Fuel Pump Longevity



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Thread: Fuel Pump Longevity

  1. #1
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    Fuel Pump Longevity

    2003 T&C with 86,000+ miles----What is the consensus regarding fuel pump reliability? Would it behoove an owner to change it at some milestone?
    Last edited by rangercreek; 04-25-2010 at 09:15 PM. Reason: spelling

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  3. #2
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    The fuel pumps in these dont seem to be an issue....now the Fords and GMs,thats another story...

    My 88 Aries had 94,000 miles when I bought it,it was still the OEM pump when I changed it.It was made by Bosch.The new Bosch are now made by Walbro (makers of the horrid Lauson/Tecumseh carburetors).

  4. #3
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    My 2001 T & C fuel pump crapped out at 92,000.

  5. #4
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    I changed my 1990 after 120kmiles, that one failed (actually fell apart in the tank) within a month, and again at 190kmiles. The "fuel filter" is now a part of the pump assembly on newer GEN's, whereas mine has a "pre-screen" at the pump, and an in-line filter half way to the engine. So if you want to be "pro-active", instead of "re-active", consider around every 100kmiles (pretend it's a "timing belt").
    1990 Plymouth Grand Voyager LE 3.3L LWB-- 222,222 miles and counting ......
    Still Going Strong


  6. #5
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    We've now had three DGCs that have gone 140,000 (and counting), 170,000 (traded in), and 180,000 (and counting) miles without a single fuel pump or fuel filter issue. My philosophy, if it fails, I'll fix it; in the meantime I couldn't be bothered to worry about it.
    Sold: 1998 DGC Sport 3.8 (Final odo: 178,000 miles)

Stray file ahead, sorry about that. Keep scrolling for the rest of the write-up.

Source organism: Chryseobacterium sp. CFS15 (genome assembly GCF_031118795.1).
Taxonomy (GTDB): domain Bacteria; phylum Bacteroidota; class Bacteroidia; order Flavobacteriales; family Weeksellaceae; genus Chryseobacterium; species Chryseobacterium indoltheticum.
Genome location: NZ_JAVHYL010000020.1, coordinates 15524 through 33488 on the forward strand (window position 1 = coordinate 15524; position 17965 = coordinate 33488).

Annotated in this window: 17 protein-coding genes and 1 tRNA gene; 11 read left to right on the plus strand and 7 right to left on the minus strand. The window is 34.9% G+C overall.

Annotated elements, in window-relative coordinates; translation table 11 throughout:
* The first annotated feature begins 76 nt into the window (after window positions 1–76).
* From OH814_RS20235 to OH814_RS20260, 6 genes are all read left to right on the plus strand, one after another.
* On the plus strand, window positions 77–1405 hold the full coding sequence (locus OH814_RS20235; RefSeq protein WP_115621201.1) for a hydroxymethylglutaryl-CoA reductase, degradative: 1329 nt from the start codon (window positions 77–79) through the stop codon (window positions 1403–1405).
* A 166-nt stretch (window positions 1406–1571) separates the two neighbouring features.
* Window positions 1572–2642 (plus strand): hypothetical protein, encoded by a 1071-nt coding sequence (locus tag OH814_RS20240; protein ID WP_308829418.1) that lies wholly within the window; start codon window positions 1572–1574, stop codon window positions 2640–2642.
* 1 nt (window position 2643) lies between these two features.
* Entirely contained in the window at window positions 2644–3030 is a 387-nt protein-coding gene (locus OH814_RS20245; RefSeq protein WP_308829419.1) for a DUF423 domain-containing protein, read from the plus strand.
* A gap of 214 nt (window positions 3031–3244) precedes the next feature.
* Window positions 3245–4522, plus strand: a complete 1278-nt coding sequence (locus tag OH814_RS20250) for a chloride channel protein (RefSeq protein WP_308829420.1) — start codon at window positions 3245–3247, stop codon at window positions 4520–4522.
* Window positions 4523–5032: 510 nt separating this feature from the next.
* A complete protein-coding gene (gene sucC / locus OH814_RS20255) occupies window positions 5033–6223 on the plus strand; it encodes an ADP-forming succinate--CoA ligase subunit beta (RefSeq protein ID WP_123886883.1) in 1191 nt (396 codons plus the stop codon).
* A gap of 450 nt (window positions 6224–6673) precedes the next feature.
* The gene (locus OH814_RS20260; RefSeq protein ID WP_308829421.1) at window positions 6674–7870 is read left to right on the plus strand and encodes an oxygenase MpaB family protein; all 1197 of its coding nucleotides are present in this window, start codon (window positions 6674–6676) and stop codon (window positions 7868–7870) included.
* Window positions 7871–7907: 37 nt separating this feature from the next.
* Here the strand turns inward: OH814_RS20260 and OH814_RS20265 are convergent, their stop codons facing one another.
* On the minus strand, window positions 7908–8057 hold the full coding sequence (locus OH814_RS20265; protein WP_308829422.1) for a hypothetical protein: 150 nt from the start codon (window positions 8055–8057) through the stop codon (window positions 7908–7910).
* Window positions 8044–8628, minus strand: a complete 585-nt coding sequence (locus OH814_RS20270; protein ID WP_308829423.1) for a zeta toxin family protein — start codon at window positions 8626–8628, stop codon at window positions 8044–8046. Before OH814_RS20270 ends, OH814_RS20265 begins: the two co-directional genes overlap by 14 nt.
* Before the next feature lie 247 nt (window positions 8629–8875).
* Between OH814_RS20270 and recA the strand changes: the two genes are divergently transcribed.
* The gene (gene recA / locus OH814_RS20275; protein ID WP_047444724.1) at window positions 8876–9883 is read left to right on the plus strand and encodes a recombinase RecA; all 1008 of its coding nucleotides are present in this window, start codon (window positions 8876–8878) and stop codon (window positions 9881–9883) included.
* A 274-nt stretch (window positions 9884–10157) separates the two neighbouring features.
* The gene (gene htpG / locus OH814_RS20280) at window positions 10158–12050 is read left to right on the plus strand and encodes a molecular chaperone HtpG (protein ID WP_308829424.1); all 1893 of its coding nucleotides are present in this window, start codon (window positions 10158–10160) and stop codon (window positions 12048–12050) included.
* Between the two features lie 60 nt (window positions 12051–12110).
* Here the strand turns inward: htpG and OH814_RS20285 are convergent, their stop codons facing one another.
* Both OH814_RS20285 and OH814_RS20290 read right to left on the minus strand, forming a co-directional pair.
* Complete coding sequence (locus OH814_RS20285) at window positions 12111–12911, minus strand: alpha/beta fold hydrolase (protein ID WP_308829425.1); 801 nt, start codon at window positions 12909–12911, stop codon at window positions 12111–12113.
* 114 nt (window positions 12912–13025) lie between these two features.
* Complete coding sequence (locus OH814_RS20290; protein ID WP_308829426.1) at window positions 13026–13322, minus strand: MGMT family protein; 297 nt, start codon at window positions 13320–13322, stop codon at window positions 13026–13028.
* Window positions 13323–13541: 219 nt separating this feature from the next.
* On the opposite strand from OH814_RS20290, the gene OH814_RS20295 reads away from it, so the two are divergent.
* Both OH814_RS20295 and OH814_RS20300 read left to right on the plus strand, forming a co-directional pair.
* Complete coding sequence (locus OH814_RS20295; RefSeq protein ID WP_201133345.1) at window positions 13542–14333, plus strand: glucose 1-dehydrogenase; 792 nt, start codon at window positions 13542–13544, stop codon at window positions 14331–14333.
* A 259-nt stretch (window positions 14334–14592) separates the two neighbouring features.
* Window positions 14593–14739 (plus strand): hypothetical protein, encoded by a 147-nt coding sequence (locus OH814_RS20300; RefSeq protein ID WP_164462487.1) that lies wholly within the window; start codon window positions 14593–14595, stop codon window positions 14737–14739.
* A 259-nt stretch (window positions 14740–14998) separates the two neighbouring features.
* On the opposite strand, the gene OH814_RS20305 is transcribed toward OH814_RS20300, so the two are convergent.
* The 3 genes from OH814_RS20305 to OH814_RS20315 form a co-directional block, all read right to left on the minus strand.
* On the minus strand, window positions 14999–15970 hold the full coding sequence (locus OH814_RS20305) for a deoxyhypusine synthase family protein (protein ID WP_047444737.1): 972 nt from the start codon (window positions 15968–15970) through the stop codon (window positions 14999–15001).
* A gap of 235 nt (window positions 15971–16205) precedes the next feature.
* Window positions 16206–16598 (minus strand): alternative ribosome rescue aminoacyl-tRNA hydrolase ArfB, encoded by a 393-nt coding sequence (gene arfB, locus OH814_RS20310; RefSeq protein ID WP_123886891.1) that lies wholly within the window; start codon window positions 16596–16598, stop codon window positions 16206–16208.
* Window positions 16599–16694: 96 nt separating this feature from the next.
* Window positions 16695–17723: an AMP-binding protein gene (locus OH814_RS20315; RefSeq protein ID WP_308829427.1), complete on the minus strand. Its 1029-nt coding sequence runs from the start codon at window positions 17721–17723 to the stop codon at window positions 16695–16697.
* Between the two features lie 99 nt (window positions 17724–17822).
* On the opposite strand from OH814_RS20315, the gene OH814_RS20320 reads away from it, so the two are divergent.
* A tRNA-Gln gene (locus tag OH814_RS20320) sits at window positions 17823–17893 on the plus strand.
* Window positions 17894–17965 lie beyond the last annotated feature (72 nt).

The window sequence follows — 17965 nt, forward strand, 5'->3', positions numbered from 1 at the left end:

Sold: 1998 Chrysler T&C LXi 3.8 (Final odo: 190,000 miles)
    Sold: 2003 DGC ES 3.8 (Final odo: 172,000 miles)
    1999 Chrysler T&C Limited 3.8 (Current odo: 200,000+ miles)
    2001 Honda Accord EX-L V6 (4-Speed automatic)
    2016 Mazda3 s Grand Touring 5-Door (6-Speed manual)

  7. #6
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    Keep gas in the tank and never worry about it. The people who run it empty and only throw in $10 at a time are more likely to need a pump. I fill mine up and run it down to empty, that practice helps the pump live a long life.
    Candy the van. '98 Sport 3.8L 132,200 miles. Used trans at ~96k. Great piece of my life and a fine van.

    '69 GTO drop top
    www.facebook.com/people/Andy-Greif/1410438927

  8. #7
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    If it was a GM product, I'd say you are past due. I've owned almost dozen Chrysler products from years 1990 to 1999. Never had a single issue and I rarely ever see them go out at the shop. As long as you don't run it dry and on empty all the time (really hard on a fuel pump) it should last a good long time.
    2002 Chrysler Town& Country LX "The $250 Blue Bomber"
    3.3L V6 Flex Fuel, 215,000 miles.

    Retired:
    1994 Dodge Caravan Base
    3.0 V6 5-Speed

  9. #8
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    Fuel Pump Longevity

    Thank you all very much for those helpful comments.

  10. #9
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    Oct 2008
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    I can understand the "If it ain't broke don't fix it", however, If I'm going on a trip and have that many miles on a known part that is prone to failure after so many miles/100k+ (and not easy to replace "on the road"), I'd seriously consider being "Pro-Active", than "Re-Active". Just my opinion. Same goes with T-Stats and Radiator caps.

    My last one gave me a real run. It would work fine, until it got "hot" (even with a full tank -- something about 120deg Summers), then the fuel pressure would drop and all I could do was "idle", if I was lucky. Let it cool down (an hour or more), and I could drive for another 30 or so minutes. Initially, I thought it was one of the sensors on the tranny. Worked fine, after changing the sensor (for an hour), then I was on the side of the highway, miles from any service .......
    1990 Plymouth Grand Voyager LE 3.3L LWB-- 222,222 miles and counting ......
    Still Going Strong


  11. #10
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    I have the original pump and my van has 123000 on the clock, Its a 2002.
    2002 Limited Town and County, 2005 Touring Pacifica,
    Use to own 2005 PT Cruiser

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